(2016) Biographical Drama (20th Century Fox) Taraji P. Henson, Octavia Spencer, Janelle Monáe, Kevin Costner, Kirsten Dunst, Jim Parsons, Mahershala Ali, Aldis Hodge, Glen Powell, Kimberly Quinn, Olek Krupa, Kurt Krause, Ken Strunk, Lidya Jewett, Donna Biscoe, Ariana Neal, Sanlyya Sidney, Zani Jones Mbayise. Directed by Theodore Melfi

 

Here in the United States we are justifiably proud of our space program. NASA has done some mind-blowing things when you consider our humble beginnings in the Space Race. Back in 1962, it wasn’t certain that we would succeed at all.

Katherine Johnson (Henson) is a math prodigy employed by NASA’s Virginia facility. So are her friends Mary Jackson (Monáe), an engineer, and Dorothy Vaughan (Spencer) who is the de facto supervisor of the computer division – the group of mostly African American women who crunch numbers at the facility. The Space Race is in full bloom and even though NASA has gotten Alan Shepherd into space, they haven’t yet achieved orbit with an astronaut which is also something that the Soviet Union hasn’t been able to do either. John Glenn (Powell) is the candidate for the orbital mission, but the mathematics don’t exist yet to safely get Glenn into orbit and back to Earth again. Time is ticking as NASA has some intense political pressure on them to deliver.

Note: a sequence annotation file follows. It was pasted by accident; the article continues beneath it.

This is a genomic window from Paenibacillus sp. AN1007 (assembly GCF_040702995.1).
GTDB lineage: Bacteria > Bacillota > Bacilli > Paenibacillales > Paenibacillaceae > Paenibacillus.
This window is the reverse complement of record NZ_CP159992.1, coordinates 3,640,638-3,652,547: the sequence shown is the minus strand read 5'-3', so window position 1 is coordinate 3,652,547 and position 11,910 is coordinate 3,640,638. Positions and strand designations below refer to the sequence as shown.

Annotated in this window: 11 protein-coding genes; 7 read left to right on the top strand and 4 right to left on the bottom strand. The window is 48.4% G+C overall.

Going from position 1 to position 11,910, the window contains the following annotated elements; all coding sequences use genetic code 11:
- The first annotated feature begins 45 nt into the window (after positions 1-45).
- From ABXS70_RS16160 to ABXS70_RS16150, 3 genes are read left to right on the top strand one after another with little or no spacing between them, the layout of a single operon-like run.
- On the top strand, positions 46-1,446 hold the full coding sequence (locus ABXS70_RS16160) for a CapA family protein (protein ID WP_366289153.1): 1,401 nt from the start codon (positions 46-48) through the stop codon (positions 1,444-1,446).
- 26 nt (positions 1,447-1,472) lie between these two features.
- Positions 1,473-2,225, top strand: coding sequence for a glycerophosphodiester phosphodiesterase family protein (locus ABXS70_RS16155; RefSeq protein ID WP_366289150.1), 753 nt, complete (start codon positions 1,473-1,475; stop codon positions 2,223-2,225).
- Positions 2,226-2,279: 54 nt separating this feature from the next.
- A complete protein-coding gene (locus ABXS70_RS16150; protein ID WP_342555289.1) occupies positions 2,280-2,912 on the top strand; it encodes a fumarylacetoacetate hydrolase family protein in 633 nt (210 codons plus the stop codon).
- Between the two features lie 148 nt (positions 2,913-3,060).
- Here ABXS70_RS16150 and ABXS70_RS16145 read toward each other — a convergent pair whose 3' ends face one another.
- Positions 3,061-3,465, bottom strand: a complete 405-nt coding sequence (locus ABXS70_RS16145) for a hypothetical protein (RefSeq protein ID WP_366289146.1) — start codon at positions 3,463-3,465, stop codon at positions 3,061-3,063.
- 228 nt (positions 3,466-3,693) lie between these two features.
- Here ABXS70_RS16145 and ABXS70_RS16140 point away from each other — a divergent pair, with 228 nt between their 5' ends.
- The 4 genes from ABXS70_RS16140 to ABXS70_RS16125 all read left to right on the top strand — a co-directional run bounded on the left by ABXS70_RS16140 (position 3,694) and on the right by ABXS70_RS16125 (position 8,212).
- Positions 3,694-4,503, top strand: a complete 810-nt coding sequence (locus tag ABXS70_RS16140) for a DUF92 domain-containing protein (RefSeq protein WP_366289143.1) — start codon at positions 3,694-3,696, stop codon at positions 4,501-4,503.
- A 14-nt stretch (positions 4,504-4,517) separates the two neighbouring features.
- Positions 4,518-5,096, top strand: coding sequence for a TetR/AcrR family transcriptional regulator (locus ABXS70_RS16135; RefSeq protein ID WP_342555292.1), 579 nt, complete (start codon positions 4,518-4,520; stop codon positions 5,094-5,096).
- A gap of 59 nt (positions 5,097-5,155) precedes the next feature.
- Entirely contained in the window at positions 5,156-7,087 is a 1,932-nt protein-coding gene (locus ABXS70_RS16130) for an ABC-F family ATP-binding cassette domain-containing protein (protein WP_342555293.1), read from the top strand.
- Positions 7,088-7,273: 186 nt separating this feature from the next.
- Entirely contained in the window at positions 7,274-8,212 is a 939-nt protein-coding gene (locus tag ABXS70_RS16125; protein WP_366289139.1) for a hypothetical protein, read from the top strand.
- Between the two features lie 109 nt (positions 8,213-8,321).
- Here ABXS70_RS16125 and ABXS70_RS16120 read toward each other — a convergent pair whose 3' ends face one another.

In this office, most of that pressure falls on Jim Harrison (Costner) and his engineers, led by Paul Stafford (Parsons) and things aren’t going well. After some spectacular failures, Harrison needs someone to double check the math of the engineers and the prim and proper supervisor (Dunst) of the computer pool taps Vaughan to suggest someone and she in turn suggests Johnson.

She couldn’t have chosen better. Johnson is a legitimate genius, perhaps more so than the white male engineers and as she begins to clean up their efforts, she shows Harrison that she might be the one to invent a new form of mathematics that will get Glenn into orbit and home again without burning him to a cinder, or sending his spacecraft into a trajectory that takes it beyond where he can get home again.

At the time IBM was building its first supercomputers and installing one in Virginia had turned out to be a much more daunting task than they had at first envisioned. Vaughan, realizing that this computer will put her and the women of the computing division out of a job, learns programming on her own and helps get the system up and running. In the meantime, Jackson – ably assisting chief engineer Karl Zielinski (Krupa) needs to take classes to get her degree so she can progress further. Unfortunately, the only night courses she can take are being taught at a segregated high school which she can’t legally attend.